Publication Europe - Europe / EU - Europa links The Situation of the Left in Spain

What makes "15M" and "Podemos" different from the traditional left?

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The Great Recession of 2008 unleashed a decade of great political turmoil in Europe, particulary in the countries of Southern Europe. The responses to the neoliberal crisis have taken different forms and orientations, which oscillate between authoritarian regression and democratic hope in different countries. In the chiaroscuro of this situation, the left has had different fates: in Greece, it took power only to suffer a severe blow from the Troika, in Portugal, it supports a successful social democratic government, and in Italy, it has been eclipsed by a xenophobic upset of the political map.

The case of Spain is of special interest. In the last decade, there has been a boom in social mobilisation. This has seen spectacular expression in the areas of feminism and the defence of the right to housing, and a strong increase in the capacity of the left to introduce its agenda into the public sphere. Above all, the Spanish left has experienced great changes related to two singular phenomena that have attracted the attention of many activists and observers from other countries: the outbreak of 15M (or “movement of the outraged” – los indignados) and the emergence of Podemos. This wave of political change has produced some transformation of common sense and unequal electoral results: various municipalist platforms won mayoral elections in the main Spanish cities in 2015. However, central government has been in the hands of the right-wing Popular Party (2011–2018) until very recently, when it was ousted by a motion of censure motivated by a corruption scandal.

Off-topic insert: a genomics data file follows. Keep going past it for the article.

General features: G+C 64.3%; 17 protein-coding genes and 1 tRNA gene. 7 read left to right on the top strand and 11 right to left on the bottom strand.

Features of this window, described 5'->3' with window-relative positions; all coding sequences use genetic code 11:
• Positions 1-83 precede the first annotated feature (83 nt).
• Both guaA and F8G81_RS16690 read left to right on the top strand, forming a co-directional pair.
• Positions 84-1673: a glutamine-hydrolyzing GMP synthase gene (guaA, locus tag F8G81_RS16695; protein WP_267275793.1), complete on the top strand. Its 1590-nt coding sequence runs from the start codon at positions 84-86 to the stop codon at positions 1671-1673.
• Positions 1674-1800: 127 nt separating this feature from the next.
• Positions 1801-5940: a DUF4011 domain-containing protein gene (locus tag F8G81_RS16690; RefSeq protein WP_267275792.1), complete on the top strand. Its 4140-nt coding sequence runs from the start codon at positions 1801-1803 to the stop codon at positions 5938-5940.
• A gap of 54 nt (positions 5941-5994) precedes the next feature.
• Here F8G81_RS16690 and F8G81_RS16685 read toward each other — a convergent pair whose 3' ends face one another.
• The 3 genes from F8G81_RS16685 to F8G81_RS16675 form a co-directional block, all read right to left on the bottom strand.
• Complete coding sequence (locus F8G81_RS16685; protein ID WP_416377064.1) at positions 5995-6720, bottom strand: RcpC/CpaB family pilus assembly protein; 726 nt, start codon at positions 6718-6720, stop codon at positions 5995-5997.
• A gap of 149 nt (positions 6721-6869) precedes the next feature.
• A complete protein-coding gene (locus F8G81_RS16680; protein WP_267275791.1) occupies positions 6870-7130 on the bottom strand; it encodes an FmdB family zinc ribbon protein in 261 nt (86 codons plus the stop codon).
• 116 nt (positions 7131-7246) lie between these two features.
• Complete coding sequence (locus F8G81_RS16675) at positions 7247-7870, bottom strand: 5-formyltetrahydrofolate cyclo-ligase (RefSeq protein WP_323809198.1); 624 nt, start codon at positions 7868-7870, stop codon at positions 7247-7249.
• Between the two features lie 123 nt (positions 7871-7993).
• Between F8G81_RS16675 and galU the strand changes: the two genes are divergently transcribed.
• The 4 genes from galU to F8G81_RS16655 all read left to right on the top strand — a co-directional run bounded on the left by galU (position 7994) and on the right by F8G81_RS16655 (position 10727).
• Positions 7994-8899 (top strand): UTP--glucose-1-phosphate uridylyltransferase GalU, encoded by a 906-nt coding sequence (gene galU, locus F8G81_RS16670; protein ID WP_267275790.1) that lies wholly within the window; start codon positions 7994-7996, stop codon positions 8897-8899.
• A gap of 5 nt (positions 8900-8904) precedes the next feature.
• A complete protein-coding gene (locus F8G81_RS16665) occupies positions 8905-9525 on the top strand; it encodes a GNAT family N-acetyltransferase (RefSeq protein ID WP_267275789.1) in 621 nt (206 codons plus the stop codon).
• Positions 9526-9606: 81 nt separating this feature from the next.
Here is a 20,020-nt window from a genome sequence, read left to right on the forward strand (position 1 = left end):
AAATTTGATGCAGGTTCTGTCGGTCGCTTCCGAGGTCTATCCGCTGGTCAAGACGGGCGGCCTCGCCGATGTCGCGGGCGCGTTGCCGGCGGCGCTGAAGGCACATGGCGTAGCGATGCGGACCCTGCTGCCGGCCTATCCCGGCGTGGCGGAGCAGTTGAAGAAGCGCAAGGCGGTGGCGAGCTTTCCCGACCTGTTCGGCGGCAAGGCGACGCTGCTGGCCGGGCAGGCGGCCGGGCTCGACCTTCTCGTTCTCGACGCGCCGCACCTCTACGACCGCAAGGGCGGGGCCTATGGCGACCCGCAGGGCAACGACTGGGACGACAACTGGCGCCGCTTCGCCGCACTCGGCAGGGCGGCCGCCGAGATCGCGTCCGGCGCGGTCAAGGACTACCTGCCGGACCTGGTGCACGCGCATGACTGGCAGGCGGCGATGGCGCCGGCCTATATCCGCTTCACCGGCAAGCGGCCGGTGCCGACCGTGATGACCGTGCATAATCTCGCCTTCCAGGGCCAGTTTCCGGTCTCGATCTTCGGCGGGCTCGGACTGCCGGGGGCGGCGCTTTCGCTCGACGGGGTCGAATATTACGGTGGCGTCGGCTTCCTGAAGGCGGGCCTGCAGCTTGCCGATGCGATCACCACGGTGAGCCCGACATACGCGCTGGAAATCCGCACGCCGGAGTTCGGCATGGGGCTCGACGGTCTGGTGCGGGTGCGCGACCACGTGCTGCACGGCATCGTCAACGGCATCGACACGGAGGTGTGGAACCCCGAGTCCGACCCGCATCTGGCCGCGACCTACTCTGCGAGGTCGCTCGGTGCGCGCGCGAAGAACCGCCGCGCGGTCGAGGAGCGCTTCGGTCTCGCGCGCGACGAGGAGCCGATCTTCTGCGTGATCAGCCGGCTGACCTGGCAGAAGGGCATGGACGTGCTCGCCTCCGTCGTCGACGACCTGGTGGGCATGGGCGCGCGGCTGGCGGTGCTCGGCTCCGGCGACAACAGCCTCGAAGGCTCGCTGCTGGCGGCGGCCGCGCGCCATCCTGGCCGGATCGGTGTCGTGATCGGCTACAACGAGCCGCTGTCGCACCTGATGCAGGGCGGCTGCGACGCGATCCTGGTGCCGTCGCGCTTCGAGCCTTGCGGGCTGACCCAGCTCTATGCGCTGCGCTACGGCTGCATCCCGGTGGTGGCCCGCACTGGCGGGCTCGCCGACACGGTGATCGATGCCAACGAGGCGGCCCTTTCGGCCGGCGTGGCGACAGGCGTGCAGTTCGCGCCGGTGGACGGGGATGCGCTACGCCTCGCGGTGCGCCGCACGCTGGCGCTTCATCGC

In spite of the differences between the initiatives that emerged from 15M and Podemos – the assembly-oriented and diffuse character of a movement distrustful of political institutions as opposed to the hyper-leadership of a party focused on electoral competition – both phenomena share some new features. These are far removed from the rhetorics and repertoires of the more traditional left, and reflect the same social dynamics. The general picture of the Spanish left, however, is not reducible to the legacy of 15M and the possibilities of Podemos.

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Content

  • Introduction
  • The Left Before 15M
  • The Left After 15M
  • The Political Game Board and The Systems of Parties
  • The Parties and Their Democratisation
  • The Social Movements
  • The World of Work
  • Municipalism and the "Cities of Change"
  • The Catalan Crisis
  • The Current Balance Sheet 
  • Bibliography

We appreciate the comments to previous versions of this report by Vera Bartolomé, Inés Campillo, Mario Candeias-Bechstein, Carlos de Castro and Javier Moreno, as well as the kindness of Martín Portos in providing us with the data of the p. 15. The text was written in the summer of 2018 and does not include two recent and significant events that could reconfigure the political space: the irruption of the far-right party Vox (which obtained 11% of the vote in the Andalusian elections of December 2018) and the Podemos crisis in Madrid that has led to the creation of a new space headed by Iñigo Errejón.

This publication was funded by the German Federal Foreign Office